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LWN.net Weekly Edition for May 23, 2013
An "enum" for Python 3
An unexpected perf feature
LWN.net Weekly Edition for May 16, 2013
A look at the PyPy 2.0 release
Clever: when your lies are uncovered (see above post re: "full-disclosure"), you sneak out
while claiming the moral high ground.
If you're looking for a troll, you need only look in the mirror.
"Stable" kernel 126.96.36.199
Posted Jun 12, 2008 19:03 UTC (Thu) by nix (subscriber, #2304)
This thread really is a confluence of the pointlessly combative, isn't it?
There's not an instant's consideration given to the possibility that any
disliked event might *not* be due to malice, `lies', `suppression'...
Posted Jun 12, 2008 20:49 UTC (Thu) by spender (subscriber, #23067)
One of us is privy to certain insider information, and one of us is not. I'm quite sure you
don't know what goes on in the private kernel security mailing lists (I'll include vendorsec
in on this as well). After a certain period of time, there's no reason to keep the
discussions of these lists private unless the members are embarrassed of the information that
would be found.
Go ask Linus if he didn't intentionally decide to cover up that ptrace bug mentioned in this
thread. I have proof that he did, and that as a result of the coverup no CVE was assigned and
the fix was not backported to distro kernels.
Go ask the members of the vendorsec list if they haven't been covering up a DoS on the Itanium
architecture reported by Intel over a year ago, for which two fixes were provided. The flaw
is in hardware so all kernels are vulnerable, and the worst part in this situation is that the
vendorsec members collectively agreed not to provide either of the two software fixes for the
You claim there's been no proof, but yet I've already pointed out in my previous exploit a
clear coverup of what was at least known to the committer to be a local DoS (I demonstrated
that it was trivial arbitrary code execution), but the commit message said only "fix
sys_tee()" and no CVE was created.
So many of those you blindly trust are involved in coverups like these. They erroneously
think they can get away with it because they don't think anyone's watching the watchers. So
people like Chris Wright will claim in public that there are no coverups, but he knows as we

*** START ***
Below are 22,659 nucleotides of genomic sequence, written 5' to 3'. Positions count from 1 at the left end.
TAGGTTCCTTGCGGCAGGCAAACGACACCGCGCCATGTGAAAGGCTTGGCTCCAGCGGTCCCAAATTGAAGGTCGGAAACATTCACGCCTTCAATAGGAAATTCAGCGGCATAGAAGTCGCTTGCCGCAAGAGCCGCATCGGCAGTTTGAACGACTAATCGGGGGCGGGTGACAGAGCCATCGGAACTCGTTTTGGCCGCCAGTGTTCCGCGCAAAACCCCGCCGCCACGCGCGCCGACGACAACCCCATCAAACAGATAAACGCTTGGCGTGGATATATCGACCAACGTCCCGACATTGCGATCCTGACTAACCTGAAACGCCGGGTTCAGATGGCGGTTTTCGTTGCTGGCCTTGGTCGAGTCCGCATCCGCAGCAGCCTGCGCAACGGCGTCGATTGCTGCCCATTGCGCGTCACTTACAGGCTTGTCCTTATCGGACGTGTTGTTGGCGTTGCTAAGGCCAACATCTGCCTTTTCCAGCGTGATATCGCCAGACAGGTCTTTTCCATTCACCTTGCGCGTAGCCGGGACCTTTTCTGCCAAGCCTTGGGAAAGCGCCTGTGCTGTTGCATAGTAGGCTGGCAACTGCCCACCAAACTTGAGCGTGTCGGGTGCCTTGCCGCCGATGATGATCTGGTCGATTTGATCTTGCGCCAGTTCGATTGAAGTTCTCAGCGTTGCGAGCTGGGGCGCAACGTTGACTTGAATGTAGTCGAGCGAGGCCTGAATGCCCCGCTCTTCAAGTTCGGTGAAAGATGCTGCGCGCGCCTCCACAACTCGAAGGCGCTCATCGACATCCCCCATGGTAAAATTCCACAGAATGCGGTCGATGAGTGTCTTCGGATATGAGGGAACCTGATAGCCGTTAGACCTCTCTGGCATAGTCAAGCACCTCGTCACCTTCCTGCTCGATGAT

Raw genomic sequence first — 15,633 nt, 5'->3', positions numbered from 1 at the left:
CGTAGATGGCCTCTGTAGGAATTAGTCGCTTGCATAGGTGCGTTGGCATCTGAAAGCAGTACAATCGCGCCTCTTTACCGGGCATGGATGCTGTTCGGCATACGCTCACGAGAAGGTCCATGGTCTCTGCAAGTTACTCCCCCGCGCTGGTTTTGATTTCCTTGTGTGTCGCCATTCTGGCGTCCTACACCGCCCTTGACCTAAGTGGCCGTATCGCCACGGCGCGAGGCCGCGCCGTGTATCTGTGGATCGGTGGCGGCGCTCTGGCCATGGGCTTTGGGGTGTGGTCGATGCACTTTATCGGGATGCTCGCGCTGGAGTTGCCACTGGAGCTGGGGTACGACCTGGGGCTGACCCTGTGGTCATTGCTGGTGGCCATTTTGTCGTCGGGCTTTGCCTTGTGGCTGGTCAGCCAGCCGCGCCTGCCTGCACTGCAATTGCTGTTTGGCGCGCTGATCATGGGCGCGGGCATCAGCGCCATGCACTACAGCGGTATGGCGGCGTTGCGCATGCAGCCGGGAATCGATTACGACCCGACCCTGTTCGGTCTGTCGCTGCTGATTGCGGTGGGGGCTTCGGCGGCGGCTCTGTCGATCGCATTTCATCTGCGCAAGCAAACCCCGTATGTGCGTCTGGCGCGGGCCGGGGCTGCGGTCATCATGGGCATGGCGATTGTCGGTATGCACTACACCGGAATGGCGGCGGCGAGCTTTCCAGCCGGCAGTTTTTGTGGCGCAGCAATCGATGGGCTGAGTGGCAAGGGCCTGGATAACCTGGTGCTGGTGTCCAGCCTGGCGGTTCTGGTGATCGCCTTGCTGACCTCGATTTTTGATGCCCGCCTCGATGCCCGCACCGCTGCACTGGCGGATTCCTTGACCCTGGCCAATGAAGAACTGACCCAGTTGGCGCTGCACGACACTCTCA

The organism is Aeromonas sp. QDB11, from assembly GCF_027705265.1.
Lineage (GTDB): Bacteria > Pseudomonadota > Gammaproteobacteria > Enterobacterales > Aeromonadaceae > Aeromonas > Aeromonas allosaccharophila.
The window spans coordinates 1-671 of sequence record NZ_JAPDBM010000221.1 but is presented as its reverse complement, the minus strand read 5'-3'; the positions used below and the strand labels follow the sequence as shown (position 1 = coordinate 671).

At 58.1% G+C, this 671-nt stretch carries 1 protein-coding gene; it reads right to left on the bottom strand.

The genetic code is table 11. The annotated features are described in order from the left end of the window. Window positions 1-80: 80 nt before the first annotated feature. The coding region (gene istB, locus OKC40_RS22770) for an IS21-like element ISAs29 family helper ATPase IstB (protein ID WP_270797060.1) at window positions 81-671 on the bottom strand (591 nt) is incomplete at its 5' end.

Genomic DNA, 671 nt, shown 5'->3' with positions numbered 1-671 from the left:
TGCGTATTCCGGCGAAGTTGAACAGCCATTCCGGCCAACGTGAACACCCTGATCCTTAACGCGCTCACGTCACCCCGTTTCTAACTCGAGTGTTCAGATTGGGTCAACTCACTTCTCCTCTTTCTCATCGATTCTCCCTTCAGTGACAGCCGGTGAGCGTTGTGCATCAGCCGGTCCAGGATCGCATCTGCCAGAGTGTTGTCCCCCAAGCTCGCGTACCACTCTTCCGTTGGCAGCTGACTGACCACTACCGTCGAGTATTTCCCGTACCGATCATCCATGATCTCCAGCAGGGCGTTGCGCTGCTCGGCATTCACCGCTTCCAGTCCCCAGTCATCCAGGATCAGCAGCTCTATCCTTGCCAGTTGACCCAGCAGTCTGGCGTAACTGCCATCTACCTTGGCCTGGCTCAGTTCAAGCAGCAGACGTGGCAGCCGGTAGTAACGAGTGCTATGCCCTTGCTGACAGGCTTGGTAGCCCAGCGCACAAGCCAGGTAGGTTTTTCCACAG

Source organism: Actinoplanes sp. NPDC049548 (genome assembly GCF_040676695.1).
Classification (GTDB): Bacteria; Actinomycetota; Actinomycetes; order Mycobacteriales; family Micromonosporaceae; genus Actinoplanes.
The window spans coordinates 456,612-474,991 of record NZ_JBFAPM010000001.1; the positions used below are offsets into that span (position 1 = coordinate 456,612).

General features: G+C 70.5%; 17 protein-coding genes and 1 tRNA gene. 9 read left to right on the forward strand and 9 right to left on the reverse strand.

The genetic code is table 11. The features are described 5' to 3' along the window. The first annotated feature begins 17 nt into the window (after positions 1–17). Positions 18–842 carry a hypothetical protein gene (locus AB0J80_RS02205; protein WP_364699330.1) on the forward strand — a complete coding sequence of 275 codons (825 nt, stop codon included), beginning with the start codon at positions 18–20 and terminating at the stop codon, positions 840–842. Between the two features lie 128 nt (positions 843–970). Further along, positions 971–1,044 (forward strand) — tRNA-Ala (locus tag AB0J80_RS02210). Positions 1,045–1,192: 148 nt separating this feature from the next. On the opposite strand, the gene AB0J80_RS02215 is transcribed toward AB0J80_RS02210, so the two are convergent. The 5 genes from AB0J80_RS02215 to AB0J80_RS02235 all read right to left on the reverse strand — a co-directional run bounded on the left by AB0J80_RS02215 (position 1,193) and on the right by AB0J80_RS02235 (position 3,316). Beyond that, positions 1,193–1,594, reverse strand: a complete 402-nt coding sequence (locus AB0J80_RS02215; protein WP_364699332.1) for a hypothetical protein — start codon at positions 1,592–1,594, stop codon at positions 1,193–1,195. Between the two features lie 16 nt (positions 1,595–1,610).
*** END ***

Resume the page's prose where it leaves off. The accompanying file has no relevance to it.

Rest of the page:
know that he's taken part in it out of the public eye.
So I seriously encourage you or anyone else to go ask the people I've mentioned about the
specific events I've mentioned. Send this to LKML if you wish. I'll give them the
opportunity to give their side of the events in question. It should be clear to from the
details I've already released here that this is not a frivolous accusation, and that I'm aware
of things they hoped the public would never be aware of. If they choose not to, or continue
to lie about what happens behind the scenes, I'll release what information I have. I think
they'll be surprised by what is known among certain individuals about what they're doing.
I'm probably making enemies from all sides by even mentioning the details above, but in the
end a more honest security leadership will only help users of Linux. I'd also like to
reiterate the importance of making the discussions of the private kernel security lists public
after an agreed upon acceptable amount of time, so that this culture of coverups cannot be
allowed to grow any more.
Posted Jun 12, 2008 22:02 UTC (Thu) by nix (subscriber, #2304)
OK, you're resorting to argument from authority. There's absolutely no
point talking to you at all, is there?
(And no, I'm not going to go around randomly accusing kernel hackers of
coverups and conspiracies. You're the one arguing that point and referring
to secret evidence to 'support' your claim, not me.)
(I'd agree that the various private security lists should have delayed
public archives. Transparency is good, and the only reason to keep those
lists private is to prevent the bad guys from responding before the
distros do, so after they've responded there's no point keeping the
traffic secret anymore.)
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